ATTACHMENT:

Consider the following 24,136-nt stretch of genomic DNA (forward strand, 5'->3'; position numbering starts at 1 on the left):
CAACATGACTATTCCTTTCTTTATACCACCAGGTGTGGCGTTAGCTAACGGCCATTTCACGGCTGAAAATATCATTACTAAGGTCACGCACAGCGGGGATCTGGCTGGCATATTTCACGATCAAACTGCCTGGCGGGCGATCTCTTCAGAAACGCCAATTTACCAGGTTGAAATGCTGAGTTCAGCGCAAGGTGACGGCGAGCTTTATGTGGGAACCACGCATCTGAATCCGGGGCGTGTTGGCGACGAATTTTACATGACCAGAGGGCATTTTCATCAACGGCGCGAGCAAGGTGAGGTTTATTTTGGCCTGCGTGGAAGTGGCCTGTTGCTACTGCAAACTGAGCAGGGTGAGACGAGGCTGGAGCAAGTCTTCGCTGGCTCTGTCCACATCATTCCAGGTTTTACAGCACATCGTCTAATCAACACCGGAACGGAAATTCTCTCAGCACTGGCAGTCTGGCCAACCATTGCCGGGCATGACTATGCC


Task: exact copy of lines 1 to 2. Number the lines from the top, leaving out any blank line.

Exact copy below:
Consider the following 24,136-nt stretch of genomic DNA (forward strand, 5'->3'; position numbering starts at 1 on the left):
CAACATGACTATTCCTTTCTTTATACCACCAGGTGTGGCGTTAGCTAACGGCCATTTCACGGCTGAAAATATCATTACTAAGGTCACGCACAGCGGGGATCTGGCTGGCATATTTCACGATCAAACTGCCTGGCGGGCGATCTCTTCAGAAACGCCAATTTACCAGGTTGAAATGCTGAGTTCAGCGCAAGGTGACGGCGAGCTTTATGTGGGAACCACGCATCTGAATCCGGGGCGTGTTGGCGACGAATTTTACATGACCAGAGGGCATTTTCATCAACGGCGCGAGCAAGGTGAGGTTTATTTTGGCCTGCGTGGAAGTGGCCTGTTGCTACTGCAAACTGAGCAGGGTGAGACGAGGCTGGAGCAAGTCTTCGCTGGCTCTGTCCACATCATTCCAGGTTTTACAGCACATCGTCTAATCAACACCGGAACGGAAATTCTCTCAGCACTGGCAGTCTGGCCAACCATTGCCGGGCATGACTATGCC